Cracks appear in key Maldivian commission

Out of respect to the responsibility that was entrusted to me upon my acceptance of the CoNI membership, I feel it is only right that I share these concerns with you. Today, I continue in my efforts to ensure that my concerns are included in the report”. Following international pressure the Maldives appointed the Commission of National Inquiry to investigate some of the allegations. We moved away from our past where leaders were ousted in coup d’etats and were banished afterwards. We resorted to modern systems of voting and democratic values to change our government.7 February 2012 shocked all Maldivians. The draft report, written by Judge Selvam presented to me today invalidates all that we saw and experienced on that day.There are significant gaps in the draft and does not include evidence and statements given to the Commission by many people. I believe remaining silent on the unfolding of events would be an injustice to this nation and to the people of the Maldives. A member of the Maldives Commission of National Inquiry (CoNI) has raised concerns over a draft report on the events which led to the transfer of power last February, just days before the commission is set to release its findings.In a statement made public today by the opposition Maldivian Democratic Party (MDP), commission member Ahmed Saeed said that the draft report had significant gaps. Nasheed had claimed that he was forced to resign in February in order to pave the way for Waheed, who was then Vice President, to be appointed President. Ahmed Saeed said in the statement “I accepted the membership of the Commission of National Inquiry (CoNI) with full appreciation of the weight of responsibility and hope that many Maldivians placed in me to ensure an independent inquiry into the events of 7 February 2012.The people of the Maldives saw the ratification of the country’s first democratic constitution in 2008, as an opportunity to work towards reform. It was an opportunity to bring about democratic reform and to establish a people’s government. (By Easwaran Rutnam for the Colombo Gazette) read more

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Ban urges international support to prevent relapse of horrific Central African Republic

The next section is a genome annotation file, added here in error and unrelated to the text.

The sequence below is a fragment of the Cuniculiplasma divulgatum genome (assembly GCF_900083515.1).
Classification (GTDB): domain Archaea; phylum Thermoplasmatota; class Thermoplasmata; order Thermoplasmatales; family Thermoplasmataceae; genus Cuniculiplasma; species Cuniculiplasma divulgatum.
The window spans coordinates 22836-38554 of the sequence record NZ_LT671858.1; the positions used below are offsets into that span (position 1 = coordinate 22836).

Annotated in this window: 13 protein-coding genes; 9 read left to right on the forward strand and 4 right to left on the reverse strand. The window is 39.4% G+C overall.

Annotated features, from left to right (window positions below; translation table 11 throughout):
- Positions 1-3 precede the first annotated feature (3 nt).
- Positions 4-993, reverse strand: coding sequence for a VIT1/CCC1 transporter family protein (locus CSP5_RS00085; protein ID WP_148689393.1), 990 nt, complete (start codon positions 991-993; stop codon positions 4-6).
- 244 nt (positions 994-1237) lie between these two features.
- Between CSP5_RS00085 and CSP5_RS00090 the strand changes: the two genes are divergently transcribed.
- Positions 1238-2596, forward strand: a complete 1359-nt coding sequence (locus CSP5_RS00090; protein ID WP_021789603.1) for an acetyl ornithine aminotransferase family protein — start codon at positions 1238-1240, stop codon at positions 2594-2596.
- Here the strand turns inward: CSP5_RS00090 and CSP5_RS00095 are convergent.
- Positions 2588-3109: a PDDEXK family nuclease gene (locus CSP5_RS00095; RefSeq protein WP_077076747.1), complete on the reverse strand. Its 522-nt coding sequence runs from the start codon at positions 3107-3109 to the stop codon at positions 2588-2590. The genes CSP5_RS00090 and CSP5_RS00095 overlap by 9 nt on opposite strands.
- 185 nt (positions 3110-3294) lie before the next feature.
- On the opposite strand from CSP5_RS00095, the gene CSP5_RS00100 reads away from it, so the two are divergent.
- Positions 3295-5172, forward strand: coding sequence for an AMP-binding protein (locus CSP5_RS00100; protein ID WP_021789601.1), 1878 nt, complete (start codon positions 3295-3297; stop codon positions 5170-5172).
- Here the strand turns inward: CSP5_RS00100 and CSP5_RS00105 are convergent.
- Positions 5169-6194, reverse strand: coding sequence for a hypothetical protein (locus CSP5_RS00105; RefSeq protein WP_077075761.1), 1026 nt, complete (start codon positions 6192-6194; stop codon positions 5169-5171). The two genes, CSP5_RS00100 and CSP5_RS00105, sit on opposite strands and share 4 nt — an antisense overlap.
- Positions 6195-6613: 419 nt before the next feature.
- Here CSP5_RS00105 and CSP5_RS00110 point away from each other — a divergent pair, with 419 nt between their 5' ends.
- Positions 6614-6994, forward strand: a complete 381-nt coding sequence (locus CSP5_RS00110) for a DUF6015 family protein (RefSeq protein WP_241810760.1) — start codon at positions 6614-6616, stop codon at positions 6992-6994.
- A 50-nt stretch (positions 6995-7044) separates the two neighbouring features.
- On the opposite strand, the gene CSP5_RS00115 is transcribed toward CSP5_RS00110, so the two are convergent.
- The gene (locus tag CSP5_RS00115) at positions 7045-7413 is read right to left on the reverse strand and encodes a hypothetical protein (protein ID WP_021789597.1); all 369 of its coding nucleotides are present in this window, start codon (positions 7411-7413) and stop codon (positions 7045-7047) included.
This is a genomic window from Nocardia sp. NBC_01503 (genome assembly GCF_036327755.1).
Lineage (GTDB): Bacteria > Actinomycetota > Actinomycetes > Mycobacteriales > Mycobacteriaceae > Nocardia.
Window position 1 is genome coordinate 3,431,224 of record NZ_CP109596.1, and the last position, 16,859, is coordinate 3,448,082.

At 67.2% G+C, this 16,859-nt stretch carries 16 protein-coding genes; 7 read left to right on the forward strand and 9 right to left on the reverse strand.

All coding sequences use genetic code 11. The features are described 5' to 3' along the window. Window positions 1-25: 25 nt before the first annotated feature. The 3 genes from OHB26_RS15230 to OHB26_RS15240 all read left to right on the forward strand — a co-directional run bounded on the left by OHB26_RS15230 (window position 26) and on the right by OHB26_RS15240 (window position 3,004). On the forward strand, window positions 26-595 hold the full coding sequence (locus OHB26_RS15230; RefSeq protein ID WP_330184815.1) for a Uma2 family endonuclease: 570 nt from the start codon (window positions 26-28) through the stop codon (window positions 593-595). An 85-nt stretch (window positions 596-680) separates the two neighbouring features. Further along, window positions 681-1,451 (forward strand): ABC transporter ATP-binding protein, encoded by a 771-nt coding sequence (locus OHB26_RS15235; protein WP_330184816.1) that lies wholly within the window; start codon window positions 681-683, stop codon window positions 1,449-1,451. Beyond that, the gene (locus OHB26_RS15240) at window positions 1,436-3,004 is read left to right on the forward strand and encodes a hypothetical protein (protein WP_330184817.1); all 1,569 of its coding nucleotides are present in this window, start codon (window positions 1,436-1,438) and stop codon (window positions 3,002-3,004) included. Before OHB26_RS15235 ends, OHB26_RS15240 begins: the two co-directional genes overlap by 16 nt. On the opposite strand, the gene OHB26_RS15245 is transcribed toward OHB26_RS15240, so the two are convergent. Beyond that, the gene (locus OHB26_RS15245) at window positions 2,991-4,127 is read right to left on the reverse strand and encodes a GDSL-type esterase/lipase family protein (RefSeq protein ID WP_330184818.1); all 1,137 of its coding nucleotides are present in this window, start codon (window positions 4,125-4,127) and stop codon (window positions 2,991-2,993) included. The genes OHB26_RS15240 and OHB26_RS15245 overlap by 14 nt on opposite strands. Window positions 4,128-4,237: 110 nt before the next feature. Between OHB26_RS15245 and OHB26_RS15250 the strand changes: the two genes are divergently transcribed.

The country has recently witnessed an upsurge in violence in the capital, Bangui, that has left more than 30 people dead and over 100 wounded and forced thousands to flee their homes in search of safety, following the murder of a young Muslim man last week. “As developments over the last days have demonstrated, the importance of international support, and the need to bridge religious and communal divisions and find common ground, has never been more critical,” Mr. Ban said at a high-level meeting on CAR, held on the margins of the General Assembly’s annual debate.“Major challenges remain, beyond the immediate security concerns. Rebuilding, reconciling and reforming a country that has been exposed to years of violent crises takes time. And the humanitarian needs remain significant,” he noted. Mr. Ban called on all parties to end the fighting and lay down their arms, stating that it is clear that the latest violence in Bangui is designed to destabilise the country and jeopardise the transition process. “We cannot allow forces to undermine achievements over the past year and deny the aspirations of the vast majority of Central Africans for peace and a better life,” he stressed.“All those who perpetrate or instigate crimes – including human rights violations – or incite violence must be held accountable. We must work together to ensure against a relapse of the horrific violence that tore the country apart. The United Nations will continue to provide steadfast support.” He recalled the way the international community came together two years ago and showed its commitment to end violence, protect civilians and find a sustainable solution. “One year ago, we encouraged broad-based dialogue, supported by regional and international partners. Local consultations culminated in the Bangui Forum on National Reconciliation. Central Africans agreed on the need for security sector reform, justice for those responsible for serious crimes, and the rebuilding of their State for social and economic recovery.” He cited progress on the political front, particularly the ongoing preparations for the elections later this year. “Today, we are here to express our firm support to a peaceful end of the Transition but also look beyond, and focus on priority actions identified during the Bangui Forum that can be achieved within 18 months or less,” he stated. “At the same time, we are mindful of the most pressing priority to fill the funding gap in support of the election process.” While thanking those that have already contributed, the Secretary-General noted that many programmes remain underfunded. “Without the resources to help address security and stabilization needs and ensure human rights for all, the country risks sliding back into protracted conflict and suffering,” he warned.“More than anything, Central Africans urgently need concrete reassurance that peace and stability in their country remain high on the international community’s agenda.“Today, I am calling on you to mobilize the necessary support for the speedy implementation of the outcomes of the Bangui Forum, the successful conclusion of the Transition, and the building blocks for long-term peace and development that the people of the Central African Republic demand and deserve.”President of the Transition Catherine Samba-Panza, who was in New York this week to address the General Assembly but was forced to return to Bangui amid the latest developments, addressed the meeting via video teleconference.She said that recent tragic events highlighted the numerous challenges that exist in the country, which is months away from the end of the transition period. The challenges basically have to do with implementing the recommendations of the Bangui Forum on National Reconciliation; the disarmament, demobilization and reintegration programme; and security sector reform. The Government estimates that the three priorities of disarming and demobilizing ex-combatants; promoting justice and reconciliation; and good governance and economic development, will cost $202 million over the next 18 months. Around $85 million remain unfunded.“The will of the Transitional Government is to give the new authorities that will emerge from the elections a country that can be governed and which is endowed with the necessary tools,” she stated. “The new government must be operational in the security area. This must be its top priority.” Stating that “your duty is to stand by us,” Ms. Samba-Panza called for concrete commitments from the country’s partners and donors “to help the people of the Central African Republic get out of the spiral of conflict and suffering that they have been victims of.” read more